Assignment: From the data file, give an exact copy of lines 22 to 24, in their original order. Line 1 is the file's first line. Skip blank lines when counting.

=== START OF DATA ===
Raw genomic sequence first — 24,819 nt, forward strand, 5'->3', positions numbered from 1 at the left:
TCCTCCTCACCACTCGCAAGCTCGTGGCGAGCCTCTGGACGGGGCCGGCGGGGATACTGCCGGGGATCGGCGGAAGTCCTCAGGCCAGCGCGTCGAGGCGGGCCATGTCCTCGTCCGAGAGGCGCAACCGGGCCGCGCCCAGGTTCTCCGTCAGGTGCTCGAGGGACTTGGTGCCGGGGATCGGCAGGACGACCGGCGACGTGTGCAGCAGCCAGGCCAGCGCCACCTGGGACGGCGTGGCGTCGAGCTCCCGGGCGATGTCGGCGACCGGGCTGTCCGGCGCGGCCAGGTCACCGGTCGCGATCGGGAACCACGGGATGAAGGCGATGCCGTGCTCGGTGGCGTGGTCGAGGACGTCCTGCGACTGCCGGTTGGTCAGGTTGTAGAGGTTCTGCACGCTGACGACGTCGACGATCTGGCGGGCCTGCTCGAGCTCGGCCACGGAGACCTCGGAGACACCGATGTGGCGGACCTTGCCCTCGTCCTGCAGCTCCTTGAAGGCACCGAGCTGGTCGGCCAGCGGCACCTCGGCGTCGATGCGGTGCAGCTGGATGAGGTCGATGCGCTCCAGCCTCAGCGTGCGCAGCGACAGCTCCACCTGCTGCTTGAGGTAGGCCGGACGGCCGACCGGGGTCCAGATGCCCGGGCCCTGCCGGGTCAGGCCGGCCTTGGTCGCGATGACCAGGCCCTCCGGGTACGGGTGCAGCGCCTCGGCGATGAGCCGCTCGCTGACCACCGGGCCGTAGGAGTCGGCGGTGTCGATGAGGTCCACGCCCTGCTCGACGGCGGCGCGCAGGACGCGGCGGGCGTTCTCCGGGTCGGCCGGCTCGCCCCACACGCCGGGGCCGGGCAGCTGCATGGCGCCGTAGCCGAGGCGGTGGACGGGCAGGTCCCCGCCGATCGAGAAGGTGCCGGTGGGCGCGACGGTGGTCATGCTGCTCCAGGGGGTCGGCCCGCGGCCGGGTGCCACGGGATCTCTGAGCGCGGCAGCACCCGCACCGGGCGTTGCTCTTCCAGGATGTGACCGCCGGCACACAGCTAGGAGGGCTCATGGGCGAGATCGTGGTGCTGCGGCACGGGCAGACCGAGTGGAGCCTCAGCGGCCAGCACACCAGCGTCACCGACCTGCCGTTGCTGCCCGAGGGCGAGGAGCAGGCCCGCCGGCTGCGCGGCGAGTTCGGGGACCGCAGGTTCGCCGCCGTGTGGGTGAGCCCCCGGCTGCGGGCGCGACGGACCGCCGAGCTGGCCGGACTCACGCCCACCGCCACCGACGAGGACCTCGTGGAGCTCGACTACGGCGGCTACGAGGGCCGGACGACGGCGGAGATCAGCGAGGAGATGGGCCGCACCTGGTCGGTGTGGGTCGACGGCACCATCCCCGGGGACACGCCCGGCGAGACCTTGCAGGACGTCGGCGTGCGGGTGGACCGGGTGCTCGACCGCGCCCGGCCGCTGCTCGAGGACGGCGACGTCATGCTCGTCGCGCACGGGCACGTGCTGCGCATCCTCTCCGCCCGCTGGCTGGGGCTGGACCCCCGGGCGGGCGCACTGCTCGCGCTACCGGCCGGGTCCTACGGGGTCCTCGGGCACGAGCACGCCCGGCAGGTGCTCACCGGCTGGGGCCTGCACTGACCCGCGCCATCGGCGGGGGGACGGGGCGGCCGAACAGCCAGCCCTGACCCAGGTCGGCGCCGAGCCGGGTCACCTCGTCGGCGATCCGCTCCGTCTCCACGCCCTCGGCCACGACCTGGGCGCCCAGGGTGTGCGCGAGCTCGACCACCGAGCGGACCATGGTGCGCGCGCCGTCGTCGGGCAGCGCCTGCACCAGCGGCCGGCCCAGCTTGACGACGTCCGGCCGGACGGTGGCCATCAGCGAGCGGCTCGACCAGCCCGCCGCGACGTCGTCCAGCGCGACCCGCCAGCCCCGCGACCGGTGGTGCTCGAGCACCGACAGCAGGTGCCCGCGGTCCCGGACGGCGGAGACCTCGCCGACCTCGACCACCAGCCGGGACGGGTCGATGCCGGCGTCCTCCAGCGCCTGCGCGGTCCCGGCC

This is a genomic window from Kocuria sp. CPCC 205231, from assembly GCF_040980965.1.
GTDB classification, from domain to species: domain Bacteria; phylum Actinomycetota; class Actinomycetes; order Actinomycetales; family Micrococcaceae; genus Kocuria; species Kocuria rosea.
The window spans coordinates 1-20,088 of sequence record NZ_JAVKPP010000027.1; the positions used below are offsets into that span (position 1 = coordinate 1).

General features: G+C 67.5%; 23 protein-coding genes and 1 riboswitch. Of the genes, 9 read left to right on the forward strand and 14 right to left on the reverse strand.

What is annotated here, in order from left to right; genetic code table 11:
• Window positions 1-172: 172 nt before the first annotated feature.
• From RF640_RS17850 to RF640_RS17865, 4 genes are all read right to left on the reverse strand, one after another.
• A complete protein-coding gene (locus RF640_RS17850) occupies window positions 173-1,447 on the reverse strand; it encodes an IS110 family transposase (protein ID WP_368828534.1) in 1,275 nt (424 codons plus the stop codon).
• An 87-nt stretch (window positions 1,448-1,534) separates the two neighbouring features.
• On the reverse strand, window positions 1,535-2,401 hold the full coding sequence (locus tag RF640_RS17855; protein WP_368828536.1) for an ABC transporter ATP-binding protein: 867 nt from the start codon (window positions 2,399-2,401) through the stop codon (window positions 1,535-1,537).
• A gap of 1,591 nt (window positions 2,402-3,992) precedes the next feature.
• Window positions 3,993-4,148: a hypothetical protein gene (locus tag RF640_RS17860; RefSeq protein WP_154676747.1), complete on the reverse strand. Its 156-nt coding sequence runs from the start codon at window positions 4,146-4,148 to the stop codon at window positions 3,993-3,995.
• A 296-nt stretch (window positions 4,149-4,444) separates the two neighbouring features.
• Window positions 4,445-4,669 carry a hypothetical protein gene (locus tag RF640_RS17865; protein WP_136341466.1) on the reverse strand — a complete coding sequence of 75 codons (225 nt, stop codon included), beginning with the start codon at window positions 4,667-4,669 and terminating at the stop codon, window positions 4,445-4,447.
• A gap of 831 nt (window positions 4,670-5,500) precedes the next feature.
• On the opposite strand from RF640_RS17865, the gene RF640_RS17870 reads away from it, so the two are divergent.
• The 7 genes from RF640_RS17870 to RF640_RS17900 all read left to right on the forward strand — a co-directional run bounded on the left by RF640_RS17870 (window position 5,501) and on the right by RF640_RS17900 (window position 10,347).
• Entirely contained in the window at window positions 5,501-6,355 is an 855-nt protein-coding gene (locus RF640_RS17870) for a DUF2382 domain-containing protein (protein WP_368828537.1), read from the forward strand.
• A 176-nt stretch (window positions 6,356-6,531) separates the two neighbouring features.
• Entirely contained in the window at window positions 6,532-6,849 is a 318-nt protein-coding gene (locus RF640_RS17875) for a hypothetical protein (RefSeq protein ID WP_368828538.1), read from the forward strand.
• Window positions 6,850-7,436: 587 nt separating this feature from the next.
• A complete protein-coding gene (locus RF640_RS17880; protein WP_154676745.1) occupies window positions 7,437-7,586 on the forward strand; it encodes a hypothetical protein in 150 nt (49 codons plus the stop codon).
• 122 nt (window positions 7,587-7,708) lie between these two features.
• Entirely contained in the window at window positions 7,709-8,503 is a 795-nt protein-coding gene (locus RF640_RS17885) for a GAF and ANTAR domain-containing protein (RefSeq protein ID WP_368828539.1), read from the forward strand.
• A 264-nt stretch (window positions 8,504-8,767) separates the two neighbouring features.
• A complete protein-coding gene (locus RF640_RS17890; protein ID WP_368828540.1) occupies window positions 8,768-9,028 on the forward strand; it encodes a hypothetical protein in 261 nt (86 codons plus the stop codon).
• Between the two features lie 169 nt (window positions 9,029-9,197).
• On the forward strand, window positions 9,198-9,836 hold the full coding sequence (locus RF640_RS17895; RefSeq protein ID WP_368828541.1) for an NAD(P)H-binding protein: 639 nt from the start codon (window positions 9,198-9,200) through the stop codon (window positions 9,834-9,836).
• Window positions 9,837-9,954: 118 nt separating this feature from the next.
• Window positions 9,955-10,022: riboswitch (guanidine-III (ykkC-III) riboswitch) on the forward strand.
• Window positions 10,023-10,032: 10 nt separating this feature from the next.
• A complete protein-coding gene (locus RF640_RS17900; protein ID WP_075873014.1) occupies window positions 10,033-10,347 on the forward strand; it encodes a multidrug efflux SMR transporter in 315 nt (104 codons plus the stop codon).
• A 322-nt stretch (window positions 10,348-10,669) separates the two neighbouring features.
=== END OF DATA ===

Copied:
• Entirely contained in the window at window positions 6,532-6,849 is a 318-nt protein-coding gene (locus RF640_RS17875) for a hypothetical protein (RefSeq protein ID WP_368828538.1), read from the forward strand.
• Window positions 6,850-7,436: 587 nt separating this feature from the next.
• A complete protein-coding gene (locus RF640_RS17880; protein WP_154676745.1) occupies window positions 7,437-7,586 on the forward strand; it encodes a hypothetical protein in 150 nt (49 codons plus the stop codon).